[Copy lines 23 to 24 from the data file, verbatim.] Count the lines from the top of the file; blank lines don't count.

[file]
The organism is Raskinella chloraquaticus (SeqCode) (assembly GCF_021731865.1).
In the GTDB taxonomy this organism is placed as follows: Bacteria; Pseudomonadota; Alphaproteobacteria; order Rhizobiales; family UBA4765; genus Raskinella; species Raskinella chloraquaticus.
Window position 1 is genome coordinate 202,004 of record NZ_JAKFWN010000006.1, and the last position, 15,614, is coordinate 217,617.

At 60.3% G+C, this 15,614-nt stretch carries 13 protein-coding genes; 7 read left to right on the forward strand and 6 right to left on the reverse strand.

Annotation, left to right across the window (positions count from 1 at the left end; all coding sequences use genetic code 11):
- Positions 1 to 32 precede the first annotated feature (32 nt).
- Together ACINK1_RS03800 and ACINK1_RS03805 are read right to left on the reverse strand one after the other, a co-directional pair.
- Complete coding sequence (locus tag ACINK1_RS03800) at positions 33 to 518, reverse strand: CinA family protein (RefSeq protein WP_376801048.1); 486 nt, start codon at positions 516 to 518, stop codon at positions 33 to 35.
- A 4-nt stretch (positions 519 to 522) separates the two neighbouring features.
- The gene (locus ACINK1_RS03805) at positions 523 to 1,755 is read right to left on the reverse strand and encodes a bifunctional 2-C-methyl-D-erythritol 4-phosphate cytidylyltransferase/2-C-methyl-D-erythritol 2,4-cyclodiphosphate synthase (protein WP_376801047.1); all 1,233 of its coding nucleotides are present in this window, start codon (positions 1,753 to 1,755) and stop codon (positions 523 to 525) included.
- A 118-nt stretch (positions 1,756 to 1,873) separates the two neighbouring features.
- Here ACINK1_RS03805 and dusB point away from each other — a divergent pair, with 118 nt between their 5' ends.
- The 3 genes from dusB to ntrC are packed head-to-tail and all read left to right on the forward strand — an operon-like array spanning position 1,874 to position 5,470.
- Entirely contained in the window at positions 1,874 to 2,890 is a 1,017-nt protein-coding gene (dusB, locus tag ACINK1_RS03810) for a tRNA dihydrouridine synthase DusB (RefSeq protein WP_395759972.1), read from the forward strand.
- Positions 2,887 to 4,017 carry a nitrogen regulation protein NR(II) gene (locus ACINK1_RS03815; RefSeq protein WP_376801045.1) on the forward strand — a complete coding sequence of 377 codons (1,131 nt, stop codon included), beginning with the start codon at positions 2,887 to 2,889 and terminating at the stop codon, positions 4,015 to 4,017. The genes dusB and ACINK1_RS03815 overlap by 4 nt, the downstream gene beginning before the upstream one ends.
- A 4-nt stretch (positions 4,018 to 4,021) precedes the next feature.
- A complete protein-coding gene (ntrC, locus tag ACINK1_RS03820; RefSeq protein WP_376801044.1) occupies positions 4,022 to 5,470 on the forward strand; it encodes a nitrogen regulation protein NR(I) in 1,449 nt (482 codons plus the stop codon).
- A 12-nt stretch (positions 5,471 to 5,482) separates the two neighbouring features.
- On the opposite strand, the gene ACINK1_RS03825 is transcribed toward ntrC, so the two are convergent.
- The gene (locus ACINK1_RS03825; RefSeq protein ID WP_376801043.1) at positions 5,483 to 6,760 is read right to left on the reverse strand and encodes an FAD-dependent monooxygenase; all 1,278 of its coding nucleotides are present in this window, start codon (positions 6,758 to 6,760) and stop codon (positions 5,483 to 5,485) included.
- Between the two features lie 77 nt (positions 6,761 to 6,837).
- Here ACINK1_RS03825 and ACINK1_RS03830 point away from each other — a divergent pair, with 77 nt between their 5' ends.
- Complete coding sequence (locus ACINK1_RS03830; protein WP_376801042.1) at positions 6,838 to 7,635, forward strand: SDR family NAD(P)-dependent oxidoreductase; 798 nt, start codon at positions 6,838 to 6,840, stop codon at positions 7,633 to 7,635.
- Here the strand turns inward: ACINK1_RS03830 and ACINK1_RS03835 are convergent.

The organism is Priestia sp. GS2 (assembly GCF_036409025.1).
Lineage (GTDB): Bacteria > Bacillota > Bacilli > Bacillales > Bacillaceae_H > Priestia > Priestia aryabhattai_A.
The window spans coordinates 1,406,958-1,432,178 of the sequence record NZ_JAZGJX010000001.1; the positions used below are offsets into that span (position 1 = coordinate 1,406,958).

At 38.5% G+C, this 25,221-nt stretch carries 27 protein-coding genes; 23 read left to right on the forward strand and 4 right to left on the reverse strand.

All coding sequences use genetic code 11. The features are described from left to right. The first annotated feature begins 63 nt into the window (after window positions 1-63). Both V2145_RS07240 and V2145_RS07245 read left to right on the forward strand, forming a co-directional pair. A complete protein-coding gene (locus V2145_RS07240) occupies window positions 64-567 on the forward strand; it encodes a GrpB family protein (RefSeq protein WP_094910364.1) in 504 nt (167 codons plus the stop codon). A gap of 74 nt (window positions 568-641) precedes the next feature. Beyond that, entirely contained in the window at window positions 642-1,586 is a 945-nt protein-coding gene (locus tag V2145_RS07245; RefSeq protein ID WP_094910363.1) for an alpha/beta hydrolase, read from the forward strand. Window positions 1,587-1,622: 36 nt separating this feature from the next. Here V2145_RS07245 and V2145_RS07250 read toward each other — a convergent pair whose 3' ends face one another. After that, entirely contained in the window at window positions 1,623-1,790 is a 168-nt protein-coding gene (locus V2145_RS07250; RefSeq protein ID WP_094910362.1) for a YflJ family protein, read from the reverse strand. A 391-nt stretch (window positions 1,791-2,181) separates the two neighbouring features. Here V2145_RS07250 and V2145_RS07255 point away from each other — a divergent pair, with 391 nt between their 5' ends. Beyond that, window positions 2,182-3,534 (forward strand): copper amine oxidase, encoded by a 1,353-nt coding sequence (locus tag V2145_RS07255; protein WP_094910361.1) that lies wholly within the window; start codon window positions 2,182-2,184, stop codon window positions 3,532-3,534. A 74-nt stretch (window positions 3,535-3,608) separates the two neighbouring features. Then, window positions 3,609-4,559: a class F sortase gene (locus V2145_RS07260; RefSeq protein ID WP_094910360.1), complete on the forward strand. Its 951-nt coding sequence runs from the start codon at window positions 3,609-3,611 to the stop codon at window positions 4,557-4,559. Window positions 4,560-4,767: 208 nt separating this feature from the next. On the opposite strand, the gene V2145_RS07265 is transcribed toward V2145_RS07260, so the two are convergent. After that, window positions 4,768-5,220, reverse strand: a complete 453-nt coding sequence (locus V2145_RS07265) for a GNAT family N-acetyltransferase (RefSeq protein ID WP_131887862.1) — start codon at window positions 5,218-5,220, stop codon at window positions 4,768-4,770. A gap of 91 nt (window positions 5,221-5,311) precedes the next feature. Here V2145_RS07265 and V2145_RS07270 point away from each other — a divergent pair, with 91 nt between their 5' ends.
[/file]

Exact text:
- Complete coding sequence (locus ACINK1_RS03830; protein WP_376801042.1) at positions 6,838 to 7,635, forward strand: SDR family NAD(P)-dependent oxidoreductase; 798 nt, start codon at positions 6,838 to 6,840, stop codon at positions 7,633 to 7,635.
- Here the strand turns inward: ACINK1_RS03830 and ACINK1_RS03835 are convergent.